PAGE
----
Or, as Edmund Burke wrote – All that’s necessary for the triumph of evil is for good men to do nothing. Burke lived between 1729 and 1794, proving once again that old adage “the more things change the more they stay the same.”
I have been challenged more than once on this statement, which I coined a few years ago. In its original, it read apathy is a more dangerous religious position than fanaticism. I was writing to a group of “religious” people of course, who were at the time, totally preoccupied with religious extremism.
But its true in pretty much every aspect of our lives. The man who abuses his spouse can only do so because others turn a blind eye. The woman who neglects her kids can only make her excuses plausible if we’re willing accomplices in the fabrication. And of course, we have all been ample witnesses to what happens when we become apathetic about politics. I’ll be posting a companion piece over on Reciprocal Politics about that.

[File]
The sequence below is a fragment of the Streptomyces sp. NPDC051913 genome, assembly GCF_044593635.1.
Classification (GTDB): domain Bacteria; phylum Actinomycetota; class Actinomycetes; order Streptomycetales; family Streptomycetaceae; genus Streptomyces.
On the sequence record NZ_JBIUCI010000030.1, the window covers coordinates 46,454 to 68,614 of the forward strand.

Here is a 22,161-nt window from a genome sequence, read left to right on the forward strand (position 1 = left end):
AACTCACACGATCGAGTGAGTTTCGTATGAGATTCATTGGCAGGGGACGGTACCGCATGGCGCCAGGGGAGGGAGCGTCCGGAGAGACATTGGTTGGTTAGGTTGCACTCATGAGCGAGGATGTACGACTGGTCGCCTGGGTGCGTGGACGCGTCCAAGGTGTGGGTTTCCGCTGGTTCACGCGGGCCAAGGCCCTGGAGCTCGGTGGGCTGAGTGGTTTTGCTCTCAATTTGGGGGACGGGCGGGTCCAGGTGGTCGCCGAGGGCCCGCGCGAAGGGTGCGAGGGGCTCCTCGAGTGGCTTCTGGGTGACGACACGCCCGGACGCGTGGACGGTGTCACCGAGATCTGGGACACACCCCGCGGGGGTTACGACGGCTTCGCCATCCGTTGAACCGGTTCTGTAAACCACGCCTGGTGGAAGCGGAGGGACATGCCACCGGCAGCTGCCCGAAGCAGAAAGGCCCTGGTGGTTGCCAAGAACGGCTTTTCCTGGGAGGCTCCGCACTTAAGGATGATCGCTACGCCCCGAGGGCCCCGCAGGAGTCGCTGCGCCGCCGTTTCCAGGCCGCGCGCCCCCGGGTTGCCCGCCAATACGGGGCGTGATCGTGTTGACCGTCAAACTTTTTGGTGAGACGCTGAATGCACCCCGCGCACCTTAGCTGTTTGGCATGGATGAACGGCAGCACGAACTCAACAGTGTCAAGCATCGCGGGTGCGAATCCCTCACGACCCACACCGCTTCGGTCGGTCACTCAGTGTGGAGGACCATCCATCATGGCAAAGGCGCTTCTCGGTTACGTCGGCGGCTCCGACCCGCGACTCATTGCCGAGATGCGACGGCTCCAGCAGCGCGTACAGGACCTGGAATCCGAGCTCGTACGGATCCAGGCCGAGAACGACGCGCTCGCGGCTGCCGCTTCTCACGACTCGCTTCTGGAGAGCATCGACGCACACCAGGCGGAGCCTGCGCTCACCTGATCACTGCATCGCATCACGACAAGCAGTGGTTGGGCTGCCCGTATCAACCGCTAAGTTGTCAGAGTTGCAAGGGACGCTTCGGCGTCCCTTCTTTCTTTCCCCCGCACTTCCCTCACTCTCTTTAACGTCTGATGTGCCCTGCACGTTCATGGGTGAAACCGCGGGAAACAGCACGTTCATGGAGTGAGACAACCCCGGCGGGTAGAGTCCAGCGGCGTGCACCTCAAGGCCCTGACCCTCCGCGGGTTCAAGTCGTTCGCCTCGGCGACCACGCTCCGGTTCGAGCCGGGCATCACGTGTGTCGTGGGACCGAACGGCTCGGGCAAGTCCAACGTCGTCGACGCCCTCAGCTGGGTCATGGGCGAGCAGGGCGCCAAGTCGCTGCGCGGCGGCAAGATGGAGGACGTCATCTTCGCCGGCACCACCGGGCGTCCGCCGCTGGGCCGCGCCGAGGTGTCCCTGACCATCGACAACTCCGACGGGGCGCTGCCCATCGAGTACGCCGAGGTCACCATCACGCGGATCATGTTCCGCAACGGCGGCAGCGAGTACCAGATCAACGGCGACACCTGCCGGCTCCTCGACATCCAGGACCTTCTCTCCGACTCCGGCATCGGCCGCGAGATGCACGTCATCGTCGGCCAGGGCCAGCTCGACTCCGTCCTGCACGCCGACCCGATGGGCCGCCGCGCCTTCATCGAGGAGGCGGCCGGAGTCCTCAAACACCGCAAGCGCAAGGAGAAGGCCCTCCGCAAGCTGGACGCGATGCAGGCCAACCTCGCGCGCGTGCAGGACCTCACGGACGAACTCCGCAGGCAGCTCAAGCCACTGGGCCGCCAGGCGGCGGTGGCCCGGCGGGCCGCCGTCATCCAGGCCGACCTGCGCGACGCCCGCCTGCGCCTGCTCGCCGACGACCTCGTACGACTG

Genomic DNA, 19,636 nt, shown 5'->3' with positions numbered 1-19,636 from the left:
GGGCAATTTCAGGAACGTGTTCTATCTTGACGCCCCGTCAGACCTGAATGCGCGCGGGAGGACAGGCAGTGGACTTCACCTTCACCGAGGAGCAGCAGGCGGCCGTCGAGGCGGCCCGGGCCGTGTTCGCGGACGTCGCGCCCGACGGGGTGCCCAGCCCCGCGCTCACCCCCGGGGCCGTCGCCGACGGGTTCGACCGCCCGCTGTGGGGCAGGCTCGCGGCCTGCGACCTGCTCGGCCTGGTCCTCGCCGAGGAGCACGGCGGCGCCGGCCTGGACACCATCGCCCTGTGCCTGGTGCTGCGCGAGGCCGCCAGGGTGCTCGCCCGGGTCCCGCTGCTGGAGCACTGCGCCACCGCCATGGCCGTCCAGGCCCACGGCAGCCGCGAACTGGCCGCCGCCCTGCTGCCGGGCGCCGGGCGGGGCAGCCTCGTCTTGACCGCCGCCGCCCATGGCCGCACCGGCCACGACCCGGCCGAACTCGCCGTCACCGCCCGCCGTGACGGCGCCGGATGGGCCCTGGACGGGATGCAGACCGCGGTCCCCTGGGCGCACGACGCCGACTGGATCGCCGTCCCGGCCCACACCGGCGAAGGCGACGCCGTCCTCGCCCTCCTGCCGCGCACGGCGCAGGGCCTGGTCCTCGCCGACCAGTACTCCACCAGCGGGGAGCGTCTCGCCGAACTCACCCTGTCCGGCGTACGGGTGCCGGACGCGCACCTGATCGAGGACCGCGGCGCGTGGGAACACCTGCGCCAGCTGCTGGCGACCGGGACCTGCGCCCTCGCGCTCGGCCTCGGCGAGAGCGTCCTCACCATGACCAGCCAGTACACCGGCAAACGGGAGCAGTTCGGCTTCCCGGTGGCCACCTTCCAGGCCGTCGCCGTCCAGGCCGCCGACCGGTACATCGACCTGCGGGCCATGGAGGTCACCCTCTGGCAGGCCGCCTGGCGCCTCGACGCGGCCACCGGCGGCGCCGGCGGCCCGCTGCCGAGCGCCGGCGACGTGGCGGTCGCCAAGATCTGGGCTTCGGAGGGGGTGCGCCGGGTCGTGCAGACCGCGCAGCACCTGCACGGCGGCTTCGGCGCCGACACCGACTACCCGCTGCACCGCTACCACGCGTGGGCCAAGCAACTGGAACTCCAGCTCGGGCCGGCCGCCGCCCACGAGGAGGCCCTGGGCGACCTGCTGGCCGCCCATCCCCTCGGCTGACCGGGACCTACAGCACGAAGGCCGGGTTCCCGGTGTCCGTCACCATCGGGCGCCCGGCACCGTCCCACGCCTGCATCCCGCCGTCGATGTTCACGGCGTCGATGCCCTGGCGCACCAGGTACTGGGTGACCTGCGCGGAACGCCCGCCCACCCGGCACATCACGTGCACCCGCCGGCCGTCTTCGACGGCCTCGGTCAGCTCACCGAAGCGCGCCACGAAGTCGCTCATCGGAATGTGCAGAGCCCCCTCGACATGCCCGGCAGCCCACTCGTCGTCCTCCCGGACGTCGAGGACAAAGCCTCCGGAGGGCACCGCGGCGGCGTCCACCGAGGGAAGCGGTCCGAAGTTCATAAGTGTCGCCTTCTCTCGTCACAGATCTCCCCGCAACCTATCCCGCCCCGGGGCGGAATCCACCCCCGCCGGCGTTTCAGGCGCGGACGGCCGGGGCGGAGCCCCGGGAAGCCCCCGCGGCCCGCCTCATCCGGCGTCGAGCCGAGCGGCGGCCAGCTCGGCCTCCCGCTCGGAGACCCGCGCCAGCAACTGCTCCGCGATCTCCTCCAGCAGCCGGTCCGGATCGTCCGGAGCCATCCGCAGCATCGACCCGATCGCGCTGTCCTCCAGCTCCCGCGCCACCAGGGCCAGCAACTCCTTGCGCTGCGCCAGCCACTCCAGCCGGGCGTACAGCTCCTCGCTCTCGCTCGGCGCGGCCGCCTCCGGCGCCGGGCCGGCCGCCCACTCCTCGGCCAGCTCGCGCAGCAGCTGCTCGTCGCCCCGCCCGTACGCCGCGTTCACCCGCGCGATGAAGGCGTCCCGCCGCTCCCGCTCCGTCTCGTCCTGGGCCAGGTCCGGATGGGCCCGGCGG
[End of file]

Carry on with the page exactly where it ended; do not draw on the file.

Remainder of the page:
In one of those hidden camera episodes, a TV news program staged a fight between a man and woman in a park, with the man obviously browbeating the woman. They wanted to see how people would react.
Some passed by. Several called 911. One person stood next to the woman who was being abused and told the man he might as well leave because she wasn’t going to. Simple as that. Did she put herself in harm’s way? If the situation had been real, possibly. But there were others there, and the man would have been unlikely to risk things escalating. He would have been concerned that others would no longer be content to “do nothing” either.
For good people to do nothing. So simple isn’t it?
And so is the counter to it. For good people to do something.
May we all do something today, and every day.
Because, apathy really is a more dangerous position than fanaticism.